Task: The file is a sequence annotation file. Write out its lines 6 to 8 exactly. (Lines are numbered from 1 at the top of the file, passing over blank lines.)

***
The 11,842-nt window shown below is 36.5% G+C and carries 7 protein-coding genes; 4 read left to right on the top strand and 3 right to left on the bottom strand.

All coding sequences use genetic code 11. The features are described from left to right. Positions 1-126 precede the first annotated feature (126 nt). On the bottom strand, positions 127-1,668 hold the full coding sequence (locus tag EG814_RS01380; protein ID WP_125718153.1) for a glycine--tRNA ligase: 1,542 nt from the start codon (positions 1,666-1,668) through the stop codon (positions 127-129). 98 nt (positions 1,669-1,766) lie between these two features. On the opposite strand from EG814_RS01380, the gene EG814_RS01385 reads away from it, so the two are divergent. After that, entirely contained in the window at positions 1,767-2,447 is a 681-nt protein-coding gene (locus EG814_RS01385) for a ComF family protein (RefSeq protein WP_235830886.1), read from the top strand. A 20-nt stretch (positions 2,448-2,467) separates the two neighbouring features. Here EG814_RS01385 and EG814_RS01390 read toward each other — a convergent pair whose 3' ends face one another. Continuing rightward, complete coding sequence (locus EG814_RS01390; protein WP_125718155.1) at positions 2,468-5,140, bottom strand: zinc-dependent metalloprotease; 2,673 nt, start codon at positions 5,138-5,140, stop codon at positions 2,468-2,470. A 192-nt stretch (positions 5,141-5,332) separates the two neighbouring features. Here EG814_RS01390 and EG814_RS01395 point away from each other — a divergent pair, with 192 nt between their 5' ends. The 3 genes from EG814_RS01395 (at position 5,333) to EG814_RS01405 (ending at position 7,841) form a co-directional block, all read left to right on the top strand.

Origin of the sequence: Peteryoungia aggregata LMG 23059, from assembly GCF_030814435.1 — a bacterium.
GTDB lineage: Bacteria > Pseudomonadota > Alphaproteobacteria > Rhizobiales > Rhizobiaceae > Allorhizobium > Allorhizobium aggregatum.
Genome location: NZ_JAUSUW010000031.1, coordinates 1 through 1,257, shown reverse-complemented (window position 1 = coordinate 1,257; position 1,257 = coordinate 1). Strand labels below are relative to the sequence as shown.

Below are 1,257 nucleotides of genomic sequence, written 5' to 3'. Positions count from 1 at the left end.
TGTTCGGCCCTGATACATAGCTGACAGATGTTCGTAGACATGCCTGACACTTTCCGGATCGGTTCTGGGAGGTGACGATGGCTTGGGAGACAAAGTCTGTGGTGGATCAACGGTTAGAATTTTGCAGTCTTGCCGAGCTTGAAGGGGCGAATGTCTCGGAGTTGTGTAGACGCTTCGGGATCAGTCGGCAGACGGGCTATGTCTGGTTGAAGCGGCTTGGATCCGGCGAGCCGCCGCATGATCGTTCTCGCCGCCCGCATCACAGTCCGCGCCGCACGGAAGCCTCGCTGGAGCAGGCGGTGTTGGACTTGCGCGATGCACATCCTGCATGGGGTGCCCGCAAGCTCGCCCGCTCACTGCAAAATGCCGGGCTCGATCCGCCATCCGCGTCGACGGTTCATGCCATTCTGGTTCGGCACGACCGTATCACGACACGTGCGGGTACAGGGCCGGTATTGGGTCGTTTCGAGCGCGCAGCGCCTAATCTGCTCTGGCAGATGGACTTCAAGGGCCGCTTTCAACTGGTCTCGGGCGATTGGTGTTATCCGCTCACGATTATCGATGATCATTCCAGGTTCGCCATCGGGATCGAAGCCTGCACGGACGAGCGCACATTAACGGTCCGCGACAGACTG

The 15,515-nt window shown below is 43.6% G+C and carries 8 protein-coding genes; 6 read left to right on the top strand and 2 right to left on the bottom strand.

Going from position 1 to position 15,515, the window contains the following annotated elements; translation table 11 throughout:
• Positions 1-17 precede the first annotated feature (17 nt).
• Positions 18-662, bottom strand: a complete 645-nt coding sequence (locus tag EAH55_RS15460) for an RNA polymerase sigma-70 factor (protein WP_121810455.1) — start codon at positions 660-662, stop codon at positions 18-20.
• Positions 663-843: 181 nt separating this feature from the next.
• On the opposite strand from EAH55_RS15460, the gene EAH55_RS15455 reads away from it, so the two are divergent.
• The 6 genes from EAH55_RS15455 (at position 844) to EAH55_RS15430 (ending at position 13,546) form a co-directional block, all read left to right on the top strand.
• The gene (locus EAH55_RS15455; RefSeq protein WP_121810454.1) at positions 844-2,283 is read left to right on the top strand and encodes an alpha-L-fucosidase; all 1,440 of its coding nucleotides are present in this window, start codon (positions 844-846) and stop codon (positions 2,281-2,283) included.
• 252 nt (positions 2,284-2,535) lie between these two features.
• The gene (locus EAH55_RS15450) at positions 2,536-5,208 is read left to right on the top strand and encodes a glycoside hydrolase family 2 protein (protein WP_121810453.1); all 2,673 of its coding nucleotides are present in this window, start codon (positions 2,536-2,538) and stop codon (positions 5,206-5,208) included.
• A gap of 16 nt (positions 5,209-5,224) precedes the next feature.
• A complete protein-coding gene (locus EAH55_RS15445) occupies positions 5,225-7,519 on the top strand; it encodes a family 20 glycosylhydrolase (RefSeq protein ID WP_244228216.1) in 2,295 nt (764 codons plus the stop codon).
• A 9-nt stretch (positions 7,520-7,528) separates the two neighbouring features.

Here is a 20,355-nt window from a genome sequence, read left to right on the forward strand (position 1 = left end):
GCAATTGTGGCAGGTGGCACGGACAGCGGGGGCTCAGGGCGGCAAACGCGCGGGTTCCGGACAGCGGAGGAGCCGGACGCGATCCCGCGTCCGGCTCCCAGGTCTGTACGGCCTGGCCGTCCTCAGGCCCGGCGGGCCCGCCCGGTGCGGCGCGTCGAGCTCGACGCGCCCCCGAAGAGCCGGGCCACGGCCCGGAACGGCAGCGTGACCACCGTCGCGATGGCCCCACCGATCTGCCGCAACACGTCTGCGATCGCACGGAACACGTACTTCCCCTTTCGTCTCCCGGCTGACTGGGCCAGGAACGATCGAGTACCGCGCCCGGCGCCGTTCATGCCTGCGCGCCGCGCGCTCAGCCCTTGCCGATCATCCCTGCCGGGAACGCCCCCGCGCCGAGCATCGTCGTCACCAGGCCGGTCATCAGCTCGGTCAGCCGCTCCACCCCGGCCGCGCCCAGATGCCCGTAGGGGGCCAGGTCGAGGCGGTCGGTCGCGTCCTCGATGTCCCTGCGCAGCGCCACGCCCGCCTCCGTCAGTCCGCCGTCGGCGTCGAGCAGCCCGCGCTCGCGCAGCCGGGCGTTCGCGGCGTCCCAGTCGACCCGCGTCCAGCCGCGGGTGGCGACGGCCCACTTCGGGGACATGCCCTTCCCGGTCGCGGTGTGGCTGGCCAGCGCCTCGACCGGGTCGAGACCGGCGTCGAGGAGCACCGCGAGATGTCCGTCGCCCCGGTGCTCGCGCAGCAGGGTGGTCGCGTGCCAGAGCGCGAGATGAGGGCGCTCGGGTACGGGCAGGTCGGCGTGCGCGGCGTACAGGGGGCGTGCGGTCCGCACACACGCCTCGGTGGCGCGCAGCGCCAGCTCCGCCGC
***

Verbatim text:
Below are 1,257 nucleotides of genomic sequence, written 5' to 3'. Positions count from 1 at the left end.
TGTTCGGCCCTGATACATAGCTGACAGATGTTCGTAGACATGCCTGACACTTTCCGGATCGGTTCTGGGAGGTGACGATGGCTTGGGAGACAAAGTCTGTGGTGGATCAACGGTTAGAATTTTGCAGTCTTGCCGAGCTTGAAGGGGCGAATGTCTCGGAGTTGTGTAGACGCTTCGGGATCAGTCGGCAGACGGGCTATGTCTGGTTGAAGCGGCTTGGATCCGGCGAGCCGCCGCATGATCGTTCTCGCCGCCCGCATCACAGTCCGCGCCGCACGGAAGCCTCGCTGGAGCAGGCGGTGTTGGACTTGCGCGATGCACATCCTGCATGGGGTGCCCGCAAGCTCGCCCGCTCACTGCAAAATGCCGGGCTCGATCCGCCATCCGCGTCGACGGTTCATGCCATTCTGGTTCGGCACGACCGTATCACGACACGTGCGGGTACAGGGCCGGTATTGGGTCGTTTCGAGCGCGCAGCGCCTAATCTGCTCTGGCAGATGGACTTCAAGGGCCGCTTTCAACTGGTCTCGGGCGATTGGTGTTATCCGCTCACGATTATCGATGATCATTCCAGGTTCGCCATCGGGATCGAAGCCTGCACGGACGAGCGCACATTAACGGTCCGCGACAGACTG

The 15,515-nt window shown below is 43.6% G+C and carries 8 protein-coding genes; 6 read left to right on the top strand and 2 right to left on the bottom strand.